It’s one of those issues which elicited different substantive opinions (or at least different strategic considerations) inside the Republican Party, Save Jerseyans.
This week, 47 Republicans – including New Jersey’s Jeff Van Drew – joined the Democrat majority to pass the “Respect for Marriage Act” by a 267-157 margin. The majority of the GOP caucus (including Chris Smith of NJ-04) voted against it.
“The Supreme Court made its decision,” Van Drew told the New Jersey Globe. “You can’t pick and choose the Supreme Court positions you like and the Supreme Court positions you don’t like… I recognize it, I accept it, and I move on.”
The bill’s fate remains far less than certain in the U.S. Senate where Dems need 10 GOP defections to overcome a filibuster.
Two of this cycle’s NJGOP House nominees – Frank Pallotta of NJ-05 and Bob Healey of NJ-03 – expressed support for the bill, but their adopted tones were very different:
Below is my statement on the bipartisan legislation that passed the House protecting same-sex marriage and repealing the Defense of Marriage Act. Read about the bill at: https://t.co/YesNxVqxDr pic.twitter.com/KcveNQWapD
— Frank Pallotta (@FrankPallottaNJ) July 20, 2022
Disappointed in some of my future GOP colleagues who voted NO. You ought to be able to love who you want to love and marry who you want to marry. https://t.co/4a8pzK2lPY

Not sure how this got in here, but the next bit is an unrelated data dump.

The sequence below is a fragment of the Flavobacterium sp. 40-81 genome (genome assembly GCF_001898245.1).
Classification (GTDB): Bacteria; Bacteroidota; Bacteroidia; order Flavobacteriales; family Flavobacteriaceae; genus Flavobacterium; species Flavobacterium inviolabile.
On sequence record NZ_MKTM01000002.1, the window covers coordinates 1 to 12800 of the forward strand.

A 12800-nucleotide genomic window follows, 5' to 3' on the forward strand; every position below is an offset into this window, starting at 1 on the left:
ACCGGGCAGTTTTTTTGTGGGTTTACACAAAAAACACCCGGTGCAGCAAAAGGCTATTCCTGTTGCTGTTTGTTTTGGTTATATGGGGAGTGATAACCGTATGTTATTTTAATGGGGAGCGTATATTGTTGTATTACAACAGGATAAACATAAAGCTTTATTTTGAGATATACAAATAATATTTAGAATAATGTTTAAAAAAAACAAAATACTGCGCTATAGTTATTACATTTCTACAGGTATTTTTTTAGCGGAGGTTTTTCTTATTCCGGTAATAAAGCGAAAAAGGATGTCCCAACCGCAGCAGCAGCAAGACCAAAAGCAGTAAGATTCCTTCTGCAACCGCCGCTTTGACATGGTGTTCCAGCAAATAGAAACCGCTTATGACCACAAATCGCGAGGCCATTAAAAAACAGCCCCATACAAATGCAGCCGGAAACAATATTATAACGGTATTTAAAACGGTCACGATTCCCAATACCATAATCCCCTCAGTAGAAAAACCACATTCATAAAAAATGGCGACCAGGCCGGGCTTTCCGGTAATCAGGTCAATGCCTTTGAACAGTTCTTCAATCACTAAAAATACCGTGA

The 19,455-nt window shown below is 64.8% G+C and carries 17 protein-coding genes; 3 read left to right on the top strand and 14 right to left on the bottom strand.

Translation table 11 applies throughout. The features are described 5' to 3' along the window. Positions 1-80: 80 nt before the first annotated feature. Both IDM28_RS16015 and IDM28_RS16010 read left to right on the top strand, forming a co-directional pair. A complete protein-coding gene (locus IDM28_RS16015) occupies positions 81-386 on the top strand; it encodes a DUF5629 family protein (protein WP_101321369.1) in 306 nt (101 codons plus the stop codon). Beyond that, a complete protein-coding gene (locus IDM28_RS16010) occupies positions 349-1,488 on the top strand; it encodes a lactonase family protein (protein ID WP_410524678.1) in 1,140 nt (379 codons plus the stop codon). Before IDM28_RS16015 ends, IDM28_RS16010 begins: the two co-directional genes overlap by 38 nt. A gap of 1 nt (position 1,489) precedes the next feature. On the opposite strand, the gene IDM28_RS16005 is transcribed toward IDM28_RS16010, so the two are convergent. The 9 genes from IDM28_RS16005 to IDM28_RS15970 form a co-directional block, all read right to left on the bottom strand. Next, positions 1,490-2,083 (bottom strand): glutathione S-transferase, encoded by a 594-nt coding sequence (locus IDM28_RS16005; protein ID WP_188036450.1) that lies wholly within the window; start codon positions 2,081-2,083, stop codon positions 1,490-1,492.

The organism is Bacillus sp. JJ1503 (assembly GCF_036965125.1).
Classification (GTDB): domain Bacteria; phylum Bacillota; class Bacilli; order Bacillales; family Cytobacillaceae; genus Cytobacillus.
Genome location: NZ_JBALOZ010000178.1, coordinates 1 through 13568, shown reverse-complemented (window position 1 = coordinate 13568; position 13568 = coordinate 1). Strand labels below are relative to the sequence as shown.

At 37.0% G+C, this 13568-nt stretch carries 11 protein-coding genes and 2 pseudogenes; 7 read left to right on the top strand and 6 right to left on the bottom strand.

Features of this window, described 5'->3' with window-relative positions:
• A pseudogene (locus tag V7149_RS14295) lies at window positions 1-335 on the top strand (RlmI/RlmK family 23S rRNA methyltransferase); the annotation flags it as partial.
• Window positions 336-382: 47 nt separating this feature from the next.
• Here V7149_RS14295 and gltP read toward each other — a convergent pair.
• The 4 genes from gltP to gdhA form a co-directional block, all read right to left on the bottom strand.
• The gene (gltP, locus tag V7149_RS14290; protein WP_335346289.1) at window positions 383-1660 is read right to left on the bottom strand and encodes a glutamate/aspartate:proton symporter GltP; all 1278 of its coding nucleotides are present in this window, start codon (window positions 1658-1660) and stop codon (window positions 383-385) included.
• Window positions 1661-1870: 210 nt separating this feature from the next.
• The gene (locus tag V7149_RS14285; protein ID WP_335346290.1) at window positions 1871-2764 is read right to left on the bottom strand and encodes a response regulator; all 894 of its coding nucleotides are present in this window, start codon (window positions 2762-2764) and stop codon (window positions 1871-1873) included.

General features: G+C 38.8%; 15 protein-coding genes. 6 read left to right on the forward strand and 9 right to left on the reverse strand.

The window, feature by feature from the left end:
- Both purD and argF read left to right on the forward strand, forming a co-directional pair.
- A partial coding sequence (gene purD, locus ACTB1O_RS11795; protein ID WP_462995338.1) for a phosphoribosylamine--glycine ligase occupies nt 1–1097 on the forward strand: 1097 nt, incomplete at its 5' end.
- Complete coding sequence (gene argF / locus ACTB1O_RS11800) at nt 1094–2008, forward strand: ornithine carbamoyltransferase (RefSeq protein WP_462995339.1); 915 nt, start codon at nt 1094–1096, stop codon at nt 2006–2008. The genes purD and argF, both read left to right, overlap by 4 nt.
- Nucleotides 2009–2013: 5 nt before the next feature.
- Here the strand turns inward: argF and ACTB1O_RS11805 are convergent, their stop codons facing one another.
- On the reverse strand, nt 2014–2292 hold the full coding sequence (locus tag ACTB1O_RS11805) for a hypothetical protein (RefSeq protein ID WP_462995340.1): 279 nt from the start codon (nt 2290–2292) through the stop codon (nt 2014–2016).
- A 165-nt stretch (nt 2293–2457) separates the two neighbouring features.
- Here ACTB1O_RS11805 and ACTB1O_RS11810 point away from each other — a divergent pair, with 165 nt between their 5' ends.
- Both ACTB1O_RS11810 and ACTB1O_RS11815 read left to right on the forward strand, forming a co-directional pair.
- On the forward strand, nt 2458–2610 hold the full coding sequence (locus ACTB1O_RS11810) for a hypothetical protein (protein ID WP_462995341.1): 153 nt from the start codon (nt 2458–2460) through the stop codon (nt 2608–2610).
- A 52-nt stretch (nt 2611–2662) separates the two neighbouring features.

— Bob Healey For Congress (@BobHealey4NJ) July 20, 2022
So what we’ve heard from New Jersey Republicans on this, folks, ranges from pragmatic political analysis (Van Drew) to pro-gay marriage moral indignation (Healey).
What’s missing from just about every Republican reaction is something to address to actual heart of the matter:
Is this a federal issue?
There are compelling conservative arguments FOR permitting gay marriage or, if you want to go a step further, getting government out of marriage altogether.
There are equally and I’d assert not contradictory arguments that DOMA (on one extreme) and the Obergefell decision on the other injected the federal government into an issue and an institution that properly belongs to the states… like abortion?
Do you see where I’m going with this?
How/where public officials draw the line on government’s power is arguably the most important consideration in any election.
I’d very much like to here our federa legislators and prospective legislators weigh in. Wouldn’t you?